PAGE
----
Wondrous Oblivion (2006) - Rotten Tomatoes

Wondrous Oblivion (2006)



Critic Consensus: This coming-of-age/cricket tale wants to be touching, but is too often sappy.

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Movie Info

Eleven year old David Wiseman loves to play cricket but is no good at it. When a Jamaican family move in next door and builds a cricket net in the back garden, David is in seventh heaven. But this is 1960s England, and when the neighbors start to make life difficult for the new arrivals, David's Jewish family is caught in the middle, and he has to choose between fitting in and standing up for the new friends who have turned his world upside down.
PG (for thematic material, some violence, sensuality, language including racial remarks, and brief smoking by minors)
Art House & International , Comedy , Drama , Kids & Family
Directed By:
Written By:
In Theaters:
Palm Pictures


Sam Smith
as David Wiseman
Delroy Lindo
as Dennis Samuels
Leagh Conwell
as Jessop
Dominic Barklem
as Pritchard
Jo Stone-Fewings
as Mr. Pugh
Emily Woof
as Ruth
Angela Wynter
as Grace Samuels
Yasmin Paige
as Lilian
Leonie Elliott
as Judy Samuels
Naomi Simpson
as Dorothy Samuels
Richard Ashton
as W.G. Grace
Carol MacReady
as Mrs. Wilson
Gary McDonald
as Garry Sobers
Osnat Schmool
as Mrs. Glickstein
Mark Penfold
as Head Teacher
Tom Roberts
as James Bryce
Show More Cast

News & Interviews for Wondrous Oblivion

Critic Reviews for Wondrous Oblivion

All Critics (40) | Top Critics (16)

Wondrous Oblivion is a timeless tale of an 11-year-old South London boy putting aside boyish things. Writer-director Paul Morrison affirms PG-rated life lessons that could appeal to 11-year-olds and their elders alike.

Full Review… | January 12, 2007
Chicago Sun-Times
Top Critic

For all its bright-hued nostalgia (the cricket greens are practically incandescent), Wondrous Oblivion edges up to hard truths, most powerfully expressed in Lindo's towering performance.

Full Review… | December 30, 2006
Los Angeles Times
Top Critic

You don't have to know anything about the sport of cricket to be charmed by Wondrous Oblivion, a British film that is finally getting a well-deserved theatrical release after opening the San Francisco Jewish Film Festival in 2004.

Full Review… | December 22, 2006
San Francisco Chronicle
Top Critic

It's a delight to see Delroy Lindo -- perpetually cast as tough cops and tougher crooks -- playing a tender father and decent (if struggling) husband.

November 6, 2006
Newark Star-Ledger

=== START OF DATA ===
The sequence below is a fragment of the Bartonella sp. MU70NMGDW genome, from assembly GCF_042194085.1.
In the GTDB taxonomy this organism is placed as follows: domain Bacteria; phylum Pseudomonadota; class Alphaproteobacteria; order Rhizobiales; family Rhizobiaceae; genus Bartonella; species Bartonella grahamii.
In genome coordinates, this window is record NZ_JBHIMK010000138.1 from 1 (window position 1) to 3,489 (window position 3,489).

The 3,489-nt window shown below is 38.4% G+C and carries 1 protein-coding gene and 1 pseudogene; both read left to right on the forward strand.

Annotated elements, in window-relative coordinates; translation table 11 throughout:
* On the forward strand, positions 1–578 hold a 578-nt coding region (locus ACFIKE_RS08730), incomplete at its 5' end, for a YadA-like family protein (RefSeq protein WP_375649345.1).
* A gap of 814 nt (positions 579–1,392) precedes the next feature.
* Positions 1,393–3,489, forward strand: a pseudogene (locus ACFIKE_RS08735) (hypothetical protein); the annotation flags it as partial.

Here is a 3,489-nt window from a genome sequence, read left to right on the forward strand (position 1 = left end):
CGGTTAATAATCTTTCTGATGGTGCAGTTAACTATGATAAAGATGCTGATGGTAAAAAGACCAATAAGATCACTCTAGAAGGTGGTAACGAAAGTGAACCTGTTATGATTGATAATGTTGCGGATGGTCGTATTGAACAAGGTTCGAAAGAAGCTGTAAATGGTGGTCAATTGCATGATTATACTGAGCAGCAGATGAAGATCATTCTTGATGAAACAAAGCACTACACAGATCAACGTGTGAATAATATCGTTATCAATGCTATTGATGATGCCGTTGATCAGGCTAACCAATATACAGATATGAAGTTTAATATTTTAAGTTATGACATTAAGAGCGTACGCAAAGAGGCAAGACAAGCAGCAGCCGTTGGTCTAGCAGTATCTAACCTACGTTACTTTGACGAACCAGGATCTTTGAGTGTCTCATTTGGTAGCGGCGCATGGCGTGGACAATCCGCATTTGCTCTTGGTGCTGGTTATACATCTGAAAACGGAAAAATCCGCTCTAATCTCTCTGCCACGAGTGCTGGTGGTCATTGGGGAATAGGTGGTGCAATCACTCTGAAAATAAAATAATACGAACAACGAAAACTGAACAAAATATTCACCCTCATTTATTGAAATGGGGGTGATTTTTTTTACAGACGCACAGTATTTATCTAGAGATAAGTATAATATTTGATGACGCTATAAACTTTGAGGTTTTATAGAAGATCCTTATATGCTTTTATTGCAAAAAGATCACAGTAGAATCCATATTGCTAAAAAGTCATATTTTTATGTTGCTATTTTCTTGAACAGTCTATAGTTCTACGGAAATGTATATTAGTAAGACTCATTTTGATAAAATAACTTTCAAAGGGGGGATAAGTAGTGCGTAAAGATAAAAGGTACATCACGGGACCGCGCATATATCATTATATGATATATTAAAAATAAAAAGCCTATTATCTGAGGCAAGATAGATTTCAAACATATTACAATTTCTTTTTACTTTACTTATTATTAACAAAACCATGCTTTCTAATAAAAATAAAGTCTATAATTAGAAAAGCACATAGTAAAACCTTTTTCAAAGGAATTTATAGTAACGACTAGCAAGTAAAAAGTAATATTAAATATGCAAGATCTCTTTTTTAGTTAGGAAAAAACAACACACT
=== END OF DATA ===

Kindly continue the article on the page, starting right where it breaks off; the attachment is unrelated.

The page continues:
Top Critic

The film feels like the Cliffs Notes version of what might have been a much longer and certainly more satisfying story.

November 3, 2006
Top Critic

It loses direction, turning contrived and sentimental.

November 3, 2006
New York Post
Top Critic

Audience Reviews for Wondrous Oblivion

I don't know (or care about) the first thing about cricket, but I loved this movie. It was a great story and had a point. It was cute and powerful-I would highly recommend.

Dimity  Palazzola
Dimity Palazzola

A wonderful little movie about a boy who loves cricket. No, it's about Jewish family dynamics. No, it's about racism in Britian after World War 2. Actually, it's about all these things, but mostly it's about the characters and how they grow as human beings. This movie has a sweet, simple, imaginative feel to it, and it deals with some deep issues without making its point too strongly. Some criticisms I've read about this movie are the very things I found to be its strengths, so it really comes down to your preferences. In a way, it reminds me of some of Tim Burton's early movies, though it's more down-to-earth than that director's wild inventions. Like Burton's better movies, it feels a bit like a fairy tale and it has unreal elements to it, but the story is grounded by characters who feel very familiar and real.

Copacetic Opus
Copacetic Opus

The term "Coming of Age" has become somewhat of a cliché, but director Paul Morrison has given audiences such a well-crafted, beautifully-rendered tale, that an obligatory inclusion by this reviewer of the term will be quite forgiven here. Think: Air Raid Araby. It tends to be heavy-handed at times, but the spot-on performances carry the weight splendidly. In this PG-13-rated drama Wondrous Oblivion, a young Jewish boy (Sam Smith III) learns to tackle adversity in post-war 1940s England after his Jamaican neighbors teach him the game of cricket. A cross between Barry Levinson's American fable Avalon and the British hit Billy Elliot, Wondrous Oblivion wears its well-worn adversity theme like a badge...but, because the scenario is wholly original, not to point of being over-bearing. Rather, this import plays out breezily, stumbling only slightly when the story veers off into an unnecessary sub-plot featuring the boy's mother (Woof) and mentor neighbor (Lindo). Should they remain oblivious to this rub, however, moviegoers will enjoy two hours of near-wonderment. Bottom line: Wondrously told.

Jeff Boam
Jeff Boam

Super Reviewer

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